Business process Rx Featured

8:00pm EDT October 26, 2007

A business process is a lot like driving to work. You’re trying to get from point to point in the most efficient manner but traffic, construction and detours often hinder your trip. Having a road map and navigation technology can help manage the trip.

Business process management, or BPM, is about making critical business processes more agile and efficient by improving or automating these processes.

“There are a lot of business processes that are not addressed by the way of their ability to be improved or automated,” says Bill Russell, executive vice president, Allegient. “The emerging business process management tool kits are targeted at that.”

Smart Business spoke with Russell about how the emerging BPM tool kits are improving business process performance and making a significant difference in closing the gap between a company’s business and IT sides.

How do you define BPM?

In its broadest context, BPM refers to a management discipline targeted at improving business performance or agility by understanding, improving and reporting about or controlling the business process environment. That includes the application of technology in order to automate parts of it, including workflow and business rules. It’s a business-process-centric solution model.

How is BPM success measured?

It’s measured by improved business performance or business value, and that usually translates into a set of key performance indicators (KPIs). In other words, you have to be able to tell yourself how your business is running. BPM gives better insights as to the how or what a company does or is actually operating, which then leads to improvements like cycle time reductions, cost reductions, higher output and greater innovation.

If mapping identifies areas for improvement, what are the next steps?

Process-mapping is about the as-is or current state. Modeling exercises define the tobe or future state or how you might improve a process. You then need to implement those improvements and make sure there is a feedback mechanism that measures how those improvements are doing and your ability to control them. Now you can evaluate emerging tool kits or automated technology to implement the improvements.

Where are the biggest opportunities for BPM and the new tool kits?

BPM is really a big step forward for all businesses. Big companies typically already have implemented a business process improvement method, such as Six Sigma or Total Quality Management, but not necessarily applied technology yet because of cost or technical constraint. BPM is effective for the types of processes not addressed by the big, static software systems that people have put in traditionally. There are a lot of business processes not yet automated by older software systems or unaddressed by technology in small- to mid-size companies. BPM introduces new technology capabilities by way of integrated tool kits that make it possible to address these manual processes.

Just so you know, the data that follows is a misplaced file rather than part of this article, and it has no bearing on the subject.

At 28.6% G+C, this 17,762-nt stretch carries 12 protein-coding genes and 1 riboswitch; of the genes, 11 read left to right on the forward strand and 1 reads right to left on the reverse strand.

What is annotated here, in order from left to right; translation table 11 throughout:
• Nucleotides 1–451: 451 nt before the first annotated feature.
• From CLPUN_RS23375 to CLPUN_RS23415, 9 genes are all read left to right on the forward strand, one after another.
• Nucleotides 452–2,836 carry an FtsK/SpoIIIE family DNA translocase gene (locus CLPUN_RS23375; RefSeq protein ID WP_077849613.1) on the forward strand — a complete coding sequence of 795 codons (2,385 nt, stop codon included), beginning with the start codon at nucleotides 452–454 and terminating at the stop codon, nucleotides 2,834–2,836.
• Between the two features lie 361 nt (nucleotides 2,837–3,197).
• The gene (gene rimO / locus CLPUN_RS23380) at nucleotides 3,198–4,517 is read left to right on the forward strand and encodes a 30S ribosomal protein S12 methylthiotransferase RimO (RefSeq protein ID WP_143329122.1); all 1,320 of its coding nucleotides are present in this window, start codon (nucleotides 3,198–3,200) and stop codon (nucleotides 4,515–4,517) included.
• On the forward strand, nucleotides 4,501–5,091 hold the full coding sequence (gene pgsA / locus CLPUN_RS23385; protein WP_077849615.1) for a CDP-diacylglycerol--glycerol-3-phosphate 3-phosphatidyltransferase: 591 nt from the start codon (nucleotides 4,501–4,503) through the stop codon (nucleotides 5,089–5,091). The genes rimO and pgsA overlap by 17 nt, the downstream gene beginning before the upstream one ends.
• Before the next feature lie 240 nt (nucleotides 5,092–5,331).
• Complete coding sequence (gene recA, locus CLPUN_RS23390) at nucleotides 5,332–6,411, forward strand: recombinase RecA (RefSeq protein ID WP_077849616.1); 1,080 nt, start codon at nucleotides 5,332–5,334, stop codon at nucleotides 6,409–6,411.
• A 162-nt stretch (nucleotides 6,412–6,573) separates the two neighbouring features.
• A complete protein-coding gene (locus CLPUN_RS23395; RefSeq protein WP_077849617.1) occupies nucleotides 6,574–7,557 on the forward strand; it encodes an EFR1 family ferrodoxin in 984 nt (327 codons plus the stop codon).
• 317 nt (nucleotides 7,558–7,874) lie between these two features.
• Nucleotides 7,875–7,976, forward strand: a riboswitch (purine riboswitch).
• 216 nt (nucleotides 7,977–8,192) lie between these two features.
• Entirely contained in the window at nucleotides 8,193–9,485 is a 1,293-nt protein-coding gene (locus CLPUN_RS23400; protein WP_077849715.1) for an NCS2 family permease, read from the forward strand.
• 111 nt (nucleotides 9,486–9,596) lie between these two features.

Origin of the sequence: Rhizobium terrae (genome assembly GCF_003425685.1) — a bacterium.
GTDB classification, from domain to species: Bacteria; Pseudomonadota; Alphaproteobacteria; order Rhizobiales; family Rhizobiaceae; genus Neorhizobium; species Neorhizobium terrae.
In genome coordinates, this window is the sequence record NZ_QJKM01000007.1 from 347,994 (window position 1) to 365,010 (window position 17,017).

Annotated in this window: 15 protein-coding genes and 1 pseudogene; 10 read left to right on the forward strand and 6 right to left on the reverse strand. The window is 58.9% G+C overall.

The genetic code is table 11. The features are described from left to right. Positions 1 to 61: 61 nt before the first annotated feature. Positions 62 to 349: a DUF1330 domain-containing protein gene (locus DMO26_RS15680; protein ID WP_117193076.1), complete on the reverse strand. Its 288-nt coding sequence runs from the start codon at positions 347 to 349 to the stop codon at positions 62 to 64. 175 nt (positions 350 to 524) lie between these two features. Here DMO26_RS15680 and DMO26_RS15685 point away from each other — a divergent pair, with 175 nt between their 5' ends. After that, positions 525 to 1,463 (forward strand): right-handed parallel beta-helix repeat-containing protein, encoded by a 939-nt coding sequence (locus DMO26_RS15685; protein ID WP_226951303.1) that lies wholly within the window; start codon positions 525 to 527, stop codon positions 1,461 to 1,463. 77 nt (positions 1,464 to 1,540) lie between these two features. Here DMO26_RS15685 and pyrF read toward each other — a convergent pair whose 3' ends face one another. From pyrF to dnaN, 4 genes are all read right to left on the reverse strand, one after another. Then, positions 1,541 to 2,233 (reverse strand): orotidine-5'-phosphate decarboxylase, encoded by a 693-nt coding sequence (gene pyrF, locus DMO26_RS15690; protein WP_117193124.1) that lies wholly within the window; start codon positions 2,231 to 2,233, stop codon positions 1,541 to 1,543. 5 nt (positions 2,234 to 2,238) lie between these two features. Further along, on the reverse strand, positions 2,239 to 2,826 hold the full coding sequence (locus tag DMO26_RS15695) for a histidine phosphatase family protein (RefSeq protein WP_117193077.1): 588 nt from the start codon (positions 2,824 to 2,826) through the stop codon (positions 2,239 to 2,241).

What are tool kits?

Tool kits are a collection of integrated engines that form a base platform. There’s an engine for mapping, one for modeling or optimizing, and one that can take the model and convert it to a software language and then to a module of software code that can actually be executed. Also included is an engine for reporting the metrics of how a newly executed process is actually operating and the results that come out at the end.

Why are the new tool kits gaining popularity?

One of the reasons BPM is getting so much traction is because of the emergence of a new class of tool kits called Business Process Management Suites. They’re not vertically oriented, so any company can buy them and configure them according to its industry or needs. They are fairly generic in that they can address a wide range of different business processes. But the biggest reason is that they are being built to an emerging set of standards. As examples, the modeling standard is called BPMN for business process modeling notation. The language it gets converted into before software code is called BPEL, or business process execution language. When the tool kit has to hook into other systems and other data, it uses as its integration layer a set of Web services standards like XML.

Who initiates and implements BPM?

Both the business side and the IT side collaboratively should be involved in the initiation and the implementation. The business side should own it, but they need the help and assistance of the IT organization for two reasons. First, whenever you do BPM, the business side provides the knowledge around the workflow and the business rules. But the IT side can provide the information that may come out of other systems or the data model that’s required to really support that process. Second, IT can guide whether or not you should apply new technology against either the improvement or the business process itself. In reality, BPM and the emerging tool kits are forging a new collaboration between IT and business, closing the gap that’s prevalent in many companies.

BILL RUSSELL is executive vice president of Allegient. Reach him at (317) 564-5701 or brussell@allegient.com.